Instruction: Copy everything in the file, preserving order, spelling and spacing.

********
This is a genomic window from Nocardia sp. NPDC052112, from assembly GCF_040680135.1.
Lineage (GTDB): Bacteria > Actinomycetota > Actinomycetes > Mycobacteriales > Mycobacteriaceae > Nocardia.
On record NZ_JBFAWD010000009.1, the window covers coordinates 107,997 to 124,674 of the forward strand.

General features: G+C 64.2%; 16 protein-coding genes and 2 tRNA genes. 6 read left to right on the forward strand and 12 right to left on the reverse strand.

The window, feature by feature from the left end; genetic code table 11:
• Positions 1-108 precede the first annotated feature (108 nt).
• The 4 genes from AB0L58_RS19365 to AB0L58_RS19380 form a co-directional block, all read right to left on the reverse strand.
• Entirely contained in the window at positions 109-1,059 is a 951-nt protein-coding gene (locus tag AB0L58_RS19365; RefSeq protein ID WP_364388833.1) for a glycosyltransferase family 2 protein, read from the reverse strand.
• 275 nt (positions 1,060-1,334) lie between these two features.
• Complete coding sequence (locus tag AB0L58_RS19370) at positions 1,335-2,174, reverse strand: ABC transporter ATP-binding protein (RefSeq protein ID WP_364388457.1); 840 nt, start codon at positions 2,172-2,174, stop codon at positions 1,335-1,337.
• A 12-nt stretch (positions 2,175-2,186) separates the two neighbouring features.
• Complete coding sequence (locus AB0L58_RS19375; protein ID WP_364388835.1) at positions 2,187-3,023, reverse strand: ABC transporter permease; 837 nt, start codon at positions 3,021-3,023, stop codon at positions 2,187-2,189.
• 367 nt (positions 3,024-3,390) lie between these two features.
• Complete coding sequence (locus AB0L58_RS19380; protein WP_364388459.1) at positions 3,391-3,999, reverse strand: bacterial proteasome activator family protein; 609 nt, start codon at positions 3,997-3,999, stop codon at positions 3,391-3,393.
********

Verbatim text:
This is a genomic window from Nocardia sp. NPDC052112, from assembly GCF_040680135.1.
Lineage (GTDB): Bacteria > Actinomycetota > Actinomycetes > Mycobacteriales > Mycobacteriaceae > Nocardia.
On record NZ_JBFAWD010000009.1, the window covers coordinates 107,997 to 124,674 of the forward strand.

General features: G+C 64.2%; 16 protein-coding genes and 2 tRNA genes. 6 read left to right on the forward strand and 12 right to left on the reverse strand.

The window, feature by feature from the left end; genetic code table 11:
• Positions 1-108 precede the first annotated feature (108 nt).
• The 4 genes from AB0L58_RS19365 to AB0L58_RS19380 form a co-directional block, all read right to left on the reverse strand.
• Entirely contained in the window at positions 109-1,059 is a 951-nt protein-coding gene (locus tag AB0L58_RS19365; RefSeq protein ID WP_364388833.1) for a glycosyltransferase family 2 protein, read from the reverse strand.
• 275 nt (positions 1,060-1,334) lie between these two features.
• Complete coding sequence (locus tag AB0L58_RS19370) at positions 1,335-2,174, reverse strand: ABC transporter ATP-binding protein (RefSeq protein ID WP_364388457.1); 840 nt, start codon at positions 2,172-2,174, stop codon at positions 1,335-1,337.
• A 12-nt stretch (positions 2,175-2,186) separates the two neighbouring features.
• Complete coding sequence (locus AB0L58_RS19375; protein ID WP_364388835.1) at positions 2,187-3,023, reverse strand: ABC transporter permease; 837 nt, start codon at positions 3,021-3,023, stop codon at positions 2,187-2,189.
• 367 nt (positions 3,024-3,390) lie between these two features.
• Complete coding sequence (locus AB0L58_RS19380; protein WP_364388459.1) at positions 3,391-3,999, reverse strand: bacterial proteasome activator family protein; 609 nt, start codon at positions 3,997-3,999, stop codon at positions 3,391-3,393.